I-m Diana Nyad for KCRW, and this is The Score.
It-s June and the Stanley Cup is skating to a close. (The Stanley Cup Final skated all the way to Memorial Day.) I feel pretty much the same way about hockey as I do about soccer. There are so many reasons to admire both games. Coming from a fitness sport myself, I can certainly appreciate the shape these players are in. They either skate or run almost continually for the entire game. On the other hand, that-s one of both games- downfalls. Time and again, I-ve headed out to a hockey arena or a soccer game, anticipating sharing the excitement with my friends who are fans, and time and again I-ve been lulled into a hypnotic trance from tracking the puck, or the ball, left to right, right to left, left to right, right to left. Back in the mid -70-s, I was in Buenos Aires at a time when Argentina was scheduled to play Italy in a World Cup soccer semi-final match. I went with some Argentine friends who stopped at a church to pray before the game. From maybe half an hour before the first whistle to half an hour after the game was over, 100,000 or so people never sat down.
The final score? Zero, zero. Two hours of running and gunning. I had binoculars and really tried to appreciate the intricate footwork, the incredible leaps for headers. And the geometry was interesting, as a team would orchestrate its way down the field. But, in the end, it was some two hours of nothing but orchestrating down the field. I never came close to tears.
Personally, I love an offensive strategy that works. That-s why this year-s SuperBowl was so thrilling. Both the Patriots and the Panthers were hot on offense. They both scored in a wild variety of ways.
I realize baseball purists say there-s nothing like watching a 1-0 ball game where both pitchers hold the opponent scoreless until some batter sneaks through in the ninth. I guess I-m not a purist. I love a sloppy game where a pitcher is somewhat vulnerable and a couple of errors allow for lots of scoring.
Back to soccer, I also try to get into it because it-s "Everyman-s; Game".; I-ve been into the interior of Borneo-s rain forests, the beaches of Southern Patagonia, below the Antarctic Circle Line, and the sand lots of rural Kansas. All around the world, barefoot and with balls sometimes made of bedding tied with string or just a simple tin can, people respond to the challenge of kicking their makeshift ball up and down their makeshift field, trying to outmaneover and outsprint each other, lots of laughter ensuing as well. It-s a simple premise with universal opportunity.and that-s very appealing.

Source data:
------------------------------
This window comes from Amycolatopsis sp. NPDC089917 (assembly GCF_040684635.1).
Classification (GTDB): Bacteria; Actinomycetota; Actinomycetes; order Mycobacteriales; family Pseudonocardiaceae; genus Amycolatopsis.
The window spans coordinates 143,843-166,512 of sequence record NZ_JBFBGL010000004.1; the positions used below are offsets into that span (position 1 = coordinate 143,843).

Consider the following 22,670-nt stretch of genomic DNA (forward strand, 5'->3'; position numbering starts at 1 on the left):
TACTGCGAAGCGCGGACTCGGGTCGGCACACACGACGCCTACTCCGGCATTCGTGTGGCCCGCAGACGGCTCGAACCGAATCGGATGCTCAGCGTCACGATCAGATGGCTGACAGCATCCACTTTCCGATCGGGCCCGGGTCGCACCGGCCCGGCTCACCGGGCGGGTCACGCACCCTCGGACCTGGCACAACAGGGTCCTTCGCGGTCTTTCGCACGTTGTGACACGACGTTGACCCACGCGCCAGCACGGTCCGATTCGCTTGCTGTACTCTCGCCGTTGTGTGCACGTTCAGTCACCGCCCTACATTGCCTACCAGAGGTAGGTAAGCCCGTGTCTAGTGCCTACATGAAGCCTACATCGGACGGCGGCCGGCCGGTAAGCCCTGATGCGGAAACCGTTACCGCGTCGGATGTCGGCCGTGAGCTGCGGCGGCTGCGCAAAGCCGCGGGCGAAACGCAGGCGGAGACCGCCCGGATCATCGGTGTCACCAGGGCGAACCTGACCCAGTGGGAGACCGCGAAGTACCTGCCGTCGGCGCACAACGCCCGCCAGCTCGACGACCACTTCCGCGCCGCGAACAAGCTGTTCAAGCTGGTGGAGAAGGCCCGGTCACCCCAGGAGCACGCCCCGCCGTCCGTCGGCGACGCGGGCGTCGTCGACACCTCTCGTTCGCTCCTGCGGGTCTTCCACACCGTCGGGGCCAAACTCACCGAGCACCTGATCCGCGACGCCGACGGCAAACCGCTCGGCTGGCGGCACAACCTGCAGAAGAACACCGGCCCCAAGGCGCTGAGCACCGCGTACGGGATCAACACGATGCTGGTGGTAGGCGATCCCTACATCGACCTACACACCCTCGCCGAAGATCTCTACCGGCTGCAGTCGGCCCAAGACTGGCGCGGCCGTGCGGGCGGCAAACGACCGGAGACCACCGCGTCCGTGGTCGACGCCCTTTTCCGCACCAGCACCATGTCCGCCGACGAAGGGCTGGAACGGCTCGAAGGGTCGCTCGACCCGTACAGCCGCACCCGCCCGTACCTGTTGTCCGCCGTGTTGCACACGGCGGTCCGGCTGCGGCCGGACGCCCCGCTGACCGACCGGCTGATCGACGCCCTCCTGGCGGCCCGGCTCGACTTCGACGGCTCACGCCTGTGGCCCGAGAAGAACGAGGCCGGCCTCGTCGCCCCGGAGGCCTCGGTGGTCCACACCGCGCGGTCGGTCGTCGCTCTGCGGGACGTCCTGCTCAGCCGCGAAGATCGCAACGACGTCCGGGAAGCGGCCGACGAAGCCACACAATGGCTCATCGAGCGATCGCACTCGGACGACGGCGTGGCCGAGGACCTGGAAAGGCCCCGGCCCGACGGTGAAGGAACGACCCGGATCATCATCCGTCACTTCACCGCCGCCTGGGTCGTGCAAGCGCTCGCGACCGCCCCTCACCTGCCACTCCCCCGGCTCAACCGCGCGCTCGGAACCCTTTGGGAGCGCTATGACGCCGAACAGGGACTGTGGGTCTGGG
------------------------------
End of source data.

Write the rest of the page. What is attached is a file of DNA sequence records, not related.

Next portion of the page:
The notion of soccer I truly do appreciate. I just can-t get down to watching the sport. And hockey, for me, is even worse. First of all, I like to appreciate an athlete-s body. When you see photos of these great hockey players in the locker room, they are ripped. Carved muscles, lean and incredibly strong. But the padded uniforms they wear make them look like Pillsbury Dough Boys. I don-t even like what I have to wear to a hockey game. Wearing a sweater and scarf to a fall football game, that-s fair enough. That nip in the air, autumn leaves swirling. But I hate bulking up in a turtleneck, parka, and gloves to shiver through an indoor hockey game. Especially this time of year. How did this winter sport drift all the way into summer? It-s counter-intuitive. It just doesn-t seem right. And, finally, there-s the speed of the puck. Most of the game, I have no idea where it is. It-s so satisfying to watch a football spiral for 60 yards into the outstretched hands of a receiver. There-s a visceral reaction where you reach out your own hands as if you-re sharing the sensation of spiraling with the ball. The same thing with a Reggie Miller high arcing 3-pointer in basketball, Your heart surges toward to net as the ball backspins up and into the basket. But in hockey, if and when a goal is finally scored, most of the spectators both at the rink and at home haven-t actually seen the puck fly into the net. Hate to say it, but hockey? The game leaves me cold.
This is Diana Nyad for KCRW, and that-s The Score.